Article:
So, you just bought a new flat screen monitor. You get home, you unpack it, you connect the cables, you turn on your computer and you’re expecting to see a crystal clear picture but instead you’re presented with a blurred and fuzzy picture of your desktop – far from the quality you had expected.
The reason this is happening might be because your screen resolution is not set to your new flat screen monitor’s native resolution – fortunately this is very easy to fix…
What’s a native resolution?
Where CRT monitors (you know, the old bulky ones) were able to run several resolutions, a flat screen display (TFT LCD) is locked to one native resolution. This resolution differs from monitor to monitor and can be everything from 800 x 600, 1024 x 768, 1280 x 1024 to 2560 x 1600 where the first number represents the amount of horizontal pixels it can display and the second number represents the vertical pixels.
So, why is it blurred?
If your operating system is sending the wrong amount of pixels to your monitor, the monitor will usually try to make sure the picture fits the monitor. This means that if your operating system is set to run in a resolution of 800 x 600 and your flat screen display has a native resolution of 1024×768 it will stretch the pixels so it fills the entire screen thereby causing the image to become blurred.
How can it be fixed?
As stated previously fixing it is quite simple – all you have to do is find out what your monitor’s native screen resolution is and then ensure that your operating system is set to the same resolution.
To make it a bit easier for you I’ve made a quick step-by-step guide on how to do it in Windows XP:
- Find out what your monitor’s native resolution is. Usually you can find this information on the back of the display or in the manual that came with it. It should say something like “Resolution: 1440×900” (numbers might differ).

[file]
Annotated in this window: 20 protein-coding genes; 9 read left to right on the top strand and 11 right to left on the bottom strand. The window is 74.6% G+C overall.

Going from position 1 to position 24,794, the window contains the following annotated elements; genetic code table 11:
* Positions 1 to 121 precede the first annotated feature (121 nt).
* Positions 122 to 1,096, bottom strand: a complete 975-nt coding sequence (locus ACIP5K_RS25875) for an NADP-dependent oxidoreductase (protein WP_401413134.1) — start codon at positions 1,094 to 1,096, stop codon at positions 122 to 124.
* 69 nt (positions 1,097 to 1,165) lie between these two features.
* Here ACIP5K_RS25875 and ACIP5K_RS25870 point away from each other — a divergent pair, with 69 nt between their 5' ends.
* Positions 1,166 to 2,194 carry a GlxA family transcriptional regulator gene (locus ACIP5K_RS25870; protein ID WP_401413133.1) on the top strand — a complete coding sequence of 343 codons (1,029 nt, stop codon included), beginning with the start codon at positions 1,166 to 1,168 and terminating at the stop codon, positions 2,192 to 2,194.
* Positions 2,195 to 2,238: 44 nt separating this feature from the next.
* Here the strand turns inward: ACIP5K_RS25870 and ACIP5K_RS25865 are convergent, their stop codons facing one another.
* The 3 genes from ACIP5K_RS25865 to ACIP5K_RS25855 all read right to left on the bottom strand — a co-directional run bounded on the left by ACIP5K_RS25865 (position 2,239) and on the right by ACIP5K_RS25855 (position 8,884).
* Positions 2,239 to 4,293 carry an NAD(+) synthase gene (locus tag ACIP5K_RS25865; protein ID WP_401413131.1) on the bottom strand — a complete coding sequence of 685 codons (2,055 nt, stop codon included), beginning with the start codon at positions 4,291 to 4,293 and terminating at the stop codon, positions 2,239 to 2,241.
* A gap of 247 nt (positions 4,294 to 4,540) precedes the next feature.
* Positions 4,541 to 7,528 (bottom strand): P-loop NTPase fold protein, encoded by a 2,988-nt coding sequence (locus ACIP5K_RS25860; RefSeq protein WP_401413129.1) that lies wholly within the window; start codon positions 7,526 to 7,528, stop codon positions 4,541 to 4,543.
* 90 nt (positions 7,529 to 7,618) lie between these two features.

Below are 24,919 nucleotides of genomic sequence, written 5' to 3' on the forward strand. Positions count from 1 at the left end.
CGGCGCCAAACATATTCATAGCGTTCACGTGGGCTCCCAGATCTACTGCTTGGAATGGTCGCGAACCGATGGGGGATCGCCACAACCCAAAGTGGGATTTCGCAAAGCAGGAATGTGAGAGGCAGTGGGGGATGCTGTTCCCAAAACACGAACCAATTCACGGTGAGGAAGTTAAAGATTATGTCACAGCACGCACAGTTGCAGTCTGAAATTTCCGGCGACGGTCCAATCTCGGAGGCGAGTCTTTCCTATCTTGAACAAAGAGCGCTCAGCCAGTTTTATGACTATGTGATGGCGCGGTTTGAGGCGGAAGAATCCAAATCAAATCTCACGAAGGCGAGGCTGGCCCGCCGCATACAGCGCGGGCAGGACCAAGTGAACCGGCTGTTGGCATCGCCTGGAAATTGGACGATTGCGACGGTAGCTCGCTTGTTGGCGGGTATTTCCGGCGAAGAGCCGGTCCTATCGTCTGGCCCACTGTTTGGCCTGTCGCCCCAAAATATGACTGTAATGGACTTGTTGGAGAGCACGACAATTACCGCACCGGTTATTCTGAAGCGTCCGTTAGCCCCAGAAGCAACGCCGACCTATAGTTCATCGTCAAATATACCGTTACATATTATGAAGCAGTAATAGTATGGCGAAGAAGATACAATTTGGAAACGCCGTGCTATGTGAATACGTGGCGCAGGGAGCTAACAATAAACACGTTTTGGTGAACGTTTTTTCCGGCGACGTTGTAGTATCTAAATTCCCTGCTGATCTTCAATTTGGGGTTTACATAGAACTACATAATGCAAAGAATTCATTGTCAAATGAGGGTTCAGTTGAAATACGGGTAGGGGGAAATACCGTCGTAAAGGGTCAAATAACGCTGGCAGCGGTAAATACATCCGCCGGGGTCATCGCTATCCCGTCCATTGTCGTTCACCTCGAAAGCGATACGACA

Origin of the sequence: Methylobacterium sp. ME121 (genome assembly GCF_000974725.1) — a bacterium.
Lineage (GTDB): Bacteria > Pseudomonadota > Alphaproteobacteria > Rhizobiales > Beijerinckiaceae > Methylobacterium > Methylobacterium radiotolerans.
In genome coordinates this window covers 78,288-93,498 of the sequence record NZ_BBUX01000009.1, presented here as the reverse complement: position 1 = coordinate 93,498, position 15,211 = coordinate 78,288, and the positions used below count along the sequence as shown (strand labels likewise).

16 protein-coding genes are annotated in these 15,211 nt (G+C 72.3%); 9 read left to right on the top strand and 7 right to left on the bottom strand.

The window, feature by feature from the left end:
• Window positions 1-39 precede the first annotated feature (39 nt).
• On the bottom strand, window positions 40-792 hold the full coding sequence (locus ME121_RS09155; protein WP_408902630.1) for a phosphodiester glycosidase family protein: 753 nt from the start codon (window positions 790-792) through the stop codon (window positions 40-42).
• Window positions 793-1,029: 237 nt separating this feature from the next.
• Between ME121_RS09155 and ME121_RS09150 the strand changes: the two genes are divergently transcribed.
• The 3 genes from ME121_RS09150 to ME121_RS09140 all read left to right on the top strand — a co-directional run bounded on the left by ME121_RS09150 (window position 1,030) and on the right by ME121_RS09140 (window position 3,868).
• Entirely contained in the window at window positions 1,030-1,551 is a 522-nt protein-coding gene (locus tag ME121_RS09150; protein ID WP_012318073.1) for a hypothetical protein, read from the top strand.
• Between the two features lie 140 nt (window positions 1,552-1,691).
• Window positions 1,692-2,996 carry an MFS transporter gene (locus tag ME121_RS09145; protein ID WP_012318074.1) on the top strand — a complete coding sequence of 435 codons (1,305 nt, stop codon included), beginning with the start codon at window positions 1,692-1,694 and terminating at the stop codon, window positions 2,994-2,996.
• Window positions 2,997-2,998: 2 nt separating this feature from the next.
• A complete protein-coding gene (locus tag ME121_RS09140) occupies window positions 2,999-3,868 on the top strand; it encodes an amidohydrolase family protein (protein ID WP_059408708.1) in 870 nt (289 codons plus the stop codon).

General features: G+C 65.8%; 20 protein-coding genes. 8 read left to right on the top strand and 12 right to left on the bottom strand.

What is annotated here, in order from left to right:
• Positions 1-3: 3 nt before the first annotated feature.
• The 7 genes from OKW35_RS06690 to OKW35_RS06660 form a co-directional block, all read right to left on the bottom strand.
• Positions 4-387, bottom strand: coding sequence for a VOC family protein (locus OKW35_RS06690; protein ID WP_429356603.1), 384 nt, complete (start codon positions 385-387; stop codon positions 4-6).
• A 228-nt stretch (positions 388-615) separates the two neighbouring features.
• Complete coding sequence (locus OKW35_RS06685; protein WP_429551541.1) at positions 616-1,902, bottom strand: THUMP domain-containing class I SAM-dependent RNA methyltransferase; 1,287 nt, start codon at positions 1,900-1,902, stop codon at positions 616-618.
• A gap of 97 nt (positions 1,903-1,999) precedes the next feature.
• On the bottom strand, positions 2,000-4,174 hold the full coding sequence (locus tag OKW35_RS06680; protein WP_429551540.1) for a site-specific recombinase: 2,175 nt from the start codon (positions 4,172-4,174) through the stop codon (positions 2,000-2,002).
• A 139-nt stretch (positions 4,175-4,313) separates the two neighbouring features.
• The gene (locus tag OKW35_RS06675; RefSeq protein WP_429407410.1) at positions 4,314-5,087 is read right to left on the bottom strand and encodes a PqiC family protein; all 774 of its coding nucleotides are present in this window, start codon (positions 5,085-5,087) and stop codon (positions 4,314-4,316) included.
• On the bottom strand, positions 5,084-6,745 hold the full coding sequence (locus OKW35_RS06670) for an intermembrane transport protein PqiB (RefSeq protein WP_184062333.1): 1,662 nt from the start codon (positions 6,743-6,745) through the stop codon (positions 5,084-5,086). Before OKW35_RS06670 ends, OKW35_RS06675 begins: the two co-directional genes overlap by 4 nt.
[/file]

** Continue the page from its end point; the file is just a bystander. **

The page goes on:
- If your monitor came with a driver CD I recommend you install the drivers and reboot your computer before proceeding.
- Once you’ve found your monitor’s native resolution and installed your monitor drivers (if you had any) you right-click on your desktop and select “Properties”.
- Click the “Settings” tab.
- Drag the “Screen Resolution” slider till you find the resolution that matches your monitor’s native resolution.
- Click “Apply” and wait for the monitor to switch resolution.
- Click “Yes” in the dialogue box if everything looks as it should.
If your screen turns black after you hit “Apply”, don’t worry – just wait 15 seconds and it will return to the previous selected resolution. Usually this happens if you have selected a resolution or a refresh rate that is too high, so try lowering either of these and see if it helps.
Analogue vs. digital
Many flat screen monitors come with both analogue (VGA) and digital (DVI) connectors and if you have the option of using a digital connector you can end up with a much crisper image quality than if you used an analogue connector. The analogue connector is usually coloured blue where the digital is white. If your monitor came with two cables, one with white connectors and one with blue connectors, you can be pretty sure your monitor supports digital input.
Not all video cards supports digital output though. If there are only blue connectors on the back of your video card you’ll only be able to use analogue output, but if you have a white connector, usually labelled DVI-I or DVI-D, I recommend you use that and connect it to the digital input of your monitor.
Auto calibrating your monitor
Most flat screen monitors come with an auto calibration feature that, as the name says, will try and calibrate your monitor for the best output possible. This feature is however only needed if you have connected your monitor using the analogue connector. Usually there’ll be a button labelled “Auto” on the front of your display for this, but in some cases you have to go into the on-screen display and find it. Look in the manual that came with your flat screen if you can’t find it.